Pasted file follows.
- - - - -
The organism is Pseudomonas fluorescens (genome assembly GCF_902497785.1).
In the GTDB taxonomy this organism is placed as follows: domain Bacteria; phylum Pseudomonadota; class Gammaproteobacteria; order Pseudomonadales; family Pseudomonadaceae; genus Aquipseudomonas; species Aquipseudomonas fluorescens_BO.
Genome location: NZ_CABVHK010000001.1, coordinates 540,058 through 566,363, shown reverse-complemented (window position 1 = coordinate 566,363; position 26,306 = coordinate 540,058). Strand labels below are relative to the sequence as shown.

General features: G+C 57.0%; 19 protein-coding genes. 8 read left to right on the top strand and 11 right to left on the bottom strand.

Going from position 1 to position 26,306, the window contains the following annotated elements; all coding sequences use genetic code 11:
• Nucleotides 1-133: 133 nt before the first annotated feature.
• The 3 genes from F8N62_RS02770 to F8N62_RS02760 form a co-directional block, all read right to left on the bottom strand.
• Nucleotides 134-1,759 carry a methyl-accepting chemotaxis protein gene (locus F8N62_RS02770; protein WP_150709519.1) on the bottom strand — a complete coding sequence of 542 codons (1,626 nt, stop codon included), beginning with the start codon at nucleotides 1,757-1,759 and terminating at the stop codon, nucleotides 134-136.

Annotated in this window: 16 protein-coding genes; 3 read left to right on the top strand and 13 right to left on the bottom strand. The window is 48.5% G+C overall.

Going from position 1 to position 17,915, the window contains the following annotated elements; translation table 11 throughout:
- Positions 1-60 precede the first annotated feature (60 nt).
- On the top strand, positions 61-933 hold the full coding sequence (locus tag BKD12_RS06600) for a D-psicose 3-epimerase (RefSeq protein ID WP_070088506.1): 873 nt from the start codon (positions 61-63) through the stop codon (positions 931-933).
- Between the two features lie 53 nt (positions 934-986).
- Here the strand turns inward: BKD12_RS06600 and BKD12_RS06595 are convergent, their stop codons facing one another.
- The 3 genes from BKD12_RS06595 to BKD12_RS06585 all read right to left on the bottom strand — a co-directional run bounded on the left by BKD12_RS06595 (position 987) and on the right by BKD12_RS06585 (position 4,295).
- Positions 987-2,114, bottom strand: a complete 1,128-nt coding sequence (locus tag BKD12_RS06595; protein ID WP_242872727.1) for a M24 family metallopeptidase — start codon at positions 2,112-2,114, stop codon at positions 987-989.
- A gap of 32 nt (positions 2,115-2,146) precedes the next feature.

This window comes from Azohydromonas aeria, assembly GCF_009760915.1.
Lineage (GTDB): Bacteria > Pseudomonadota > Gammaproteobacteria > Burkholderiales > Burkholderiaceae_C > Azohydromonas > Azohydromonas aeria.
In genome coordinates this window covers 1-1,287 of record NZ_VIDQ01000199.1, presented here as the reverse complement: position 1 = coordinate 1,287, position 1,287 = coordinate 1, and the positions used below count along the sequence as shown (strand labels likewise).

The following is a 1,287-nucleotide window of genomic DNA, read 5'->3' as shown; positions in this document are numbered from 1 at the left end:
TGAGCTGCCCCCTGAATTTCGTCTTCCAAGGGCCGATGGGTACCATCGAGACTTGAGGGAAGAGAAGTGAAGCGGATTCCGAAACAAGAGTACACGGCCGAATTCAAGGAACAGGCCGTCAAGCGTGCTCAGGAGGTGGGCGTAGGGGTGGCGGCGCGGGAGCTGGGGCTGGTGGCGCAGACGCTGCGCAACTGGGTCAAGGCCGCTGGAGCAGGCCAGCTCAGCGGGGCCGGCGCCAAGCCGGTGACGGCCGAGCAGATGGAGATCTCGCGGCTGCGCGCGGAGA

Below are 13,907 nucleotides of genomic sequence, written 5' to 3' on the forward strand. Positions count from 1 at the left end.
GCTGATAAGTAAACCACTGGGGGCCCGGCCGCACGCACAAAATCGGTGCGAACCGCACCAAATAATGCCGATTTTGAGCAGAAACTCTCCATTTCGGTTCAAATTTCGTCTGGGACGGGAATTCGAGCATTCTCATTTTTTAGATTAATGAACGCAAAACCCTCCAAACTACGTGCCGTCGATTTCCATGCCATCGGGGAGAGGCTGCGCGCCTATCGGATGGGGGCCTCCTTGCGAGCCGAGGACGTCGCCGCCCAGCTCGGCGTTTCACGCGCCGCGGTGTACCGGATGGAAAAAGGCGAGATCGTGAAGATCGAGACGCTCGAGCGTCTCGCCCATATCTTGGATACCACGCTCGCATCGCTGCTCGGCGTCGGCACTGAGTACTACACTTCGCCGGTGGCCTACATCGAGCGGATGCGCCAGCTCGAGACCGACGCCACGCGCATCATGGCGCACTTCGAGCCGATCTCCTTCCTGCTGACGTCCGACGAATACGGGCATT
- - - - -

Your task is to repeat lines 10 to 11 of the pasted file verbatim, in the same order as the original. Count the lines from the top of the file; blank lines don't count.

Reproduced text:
Going from position 1 to position 17,915, the window contains the following annotated elements; translation table 11 throughout:
- Positions 1-60 precede the first annotated feature (60 nt).